Electricity prices to rise 15% in March

Prime Minister Nguyen Tan Dung has approved a 15.28 per cent increase in electricity prices. The new electricity tariff will be applied from the beginning of next month.

Prices will rise to VND1,220 per kWh, VND160 higher than the current VND1,058 per kWh.

Households which have monthly power consumption of less than 50kWh will have to pay an additional VND5,000 per bill. Those who have consumption of less than 100kWh will be charged an additional VND21,000 per month. Households consuming 200kWh will pay VND53,000 more while those with over 400kWh of electricity use will pay an extra VND100,000 to 135,000 a month on current prices.

Deputy minister of Industry and Trade (MOIT) Hoang Quoc Vuong said the increase took into account escalating input costs, the need to constrain inflation and the effect the rise would have on people's living standards.

Power prices will increase by 15.28 per cent next month. This picture shows a worker reinforcing cables to reduce electricity losses on the 110kV Hoa Binh- Son La line

The Government would adopt measures to support poor and low-income people, while promoting production and increased competitiveness following the increase.

Pham Manh Thang, head of the MoIT's Electrical Distribution and Control Department said Viet Nam's electricity prices were the lowest in the Southeast Asian region.

"If the country continues to maintain current prices, it would not be able to attract investors into the sector," Thang said, adding that Viet Nam could face an electricity shortfall in the next five years.

He said the increasing electricity prices could encourage businesses and people to save power.

Head of the ministry's Energy Department Ta Van Huong, said the ministry considered the price suitable for the long-term development of the electricity market.

"The ratcheting up of the electricity price should help the industry to mobilise investment for new power plants to meet the country's burgeoning power demands," Huong said.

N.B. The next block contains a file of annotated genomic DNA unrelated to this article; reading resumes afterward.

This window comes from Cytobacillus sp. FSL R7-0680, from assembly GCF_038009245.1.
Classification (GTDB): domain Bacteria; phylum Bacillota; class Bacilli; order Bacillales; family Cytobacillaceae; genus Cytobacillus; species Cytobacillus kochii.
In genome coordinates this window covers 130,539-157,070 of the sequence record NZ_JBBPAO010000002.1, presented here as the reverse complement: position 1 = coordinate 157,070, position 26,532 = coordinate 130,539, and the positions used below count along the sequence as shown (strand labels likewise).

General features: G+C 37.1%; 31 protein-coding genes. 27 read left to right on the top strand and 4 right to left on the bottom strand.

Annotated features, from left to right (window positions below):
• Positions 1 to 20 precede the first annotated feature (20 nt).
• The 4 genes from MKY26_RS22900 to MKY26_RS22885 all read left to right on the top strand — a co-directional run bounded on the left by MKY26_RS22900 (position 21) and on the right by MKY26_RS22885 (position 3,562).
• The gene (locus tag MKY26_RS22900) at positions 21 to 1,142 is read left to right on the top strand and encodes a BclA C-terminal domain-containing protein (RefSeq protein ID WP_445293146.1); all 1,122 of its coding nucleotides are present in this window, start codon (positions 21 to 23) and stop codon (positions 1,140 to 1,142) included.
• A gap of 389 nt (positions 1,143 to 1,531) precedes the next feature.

Economist Le Dang Doanh, said the price was the highest increase yet under a roadmap to establish a competitive electricity market laid out by the Prime Minister, but was in fact lower than the proposal made by the ministry, Electricity of Viet Nam and Viet Nam Energy Association.

Doanh said the increase has taken into account the views of all parties-EVN, businesses and people, as well as effects on the market.

The latest increase follows a 6.8 per cent rise over 2009 last year, and an 8.92 percent hike in 2008.

He said the adjustment could cause difficulties for production and make some items, including steel and cement more expensive.

"Enterprises and people should save electricity to improve power supply," he said.

Pham Chi Lan, a senior economic expert, said the increase would affect production and people despite the Government's weighing up of the consequences of the price rise.

"Several factors, including higher electricity prices combined with the recent 9.3 per cent devaluation of the dong, and a possible increase in fuel prices are going to have some major effects," Lan said.

She said the Government should give more consideration to the effects the increase would have on the prices of other products, helping mitigate their effect on more vulnerable, low-income earners.

And added that the Government should take measures to protect the poor. "In addition, the sector should abolish the monopoly in the electricity market and bring a competitive electricity market into operation to attract more investment," she said.

The MoIT has asked relevant agencies to calculate the effect of the price changes on different income groups and regions.

Vice chairman of the Viet Nam Steel Association Nguyen Tien Nghi, said the steel sector, along with others, could be affected by the change.

Nghi said businesses would have to consider reducing production costs by improving technologies and management ability.

A representative of the Viet Nam Cement Association said the increase was unavoidable, and would undoubtedly lead to increased cement prices. The sector's businesses would have to struggle to find energy saving solutions.

It was forecast that the country will lack over two billion kWh of electricity this dry season because of severe water shortages. Electricity productivity this year is expected to total 117.6 billion kWh.


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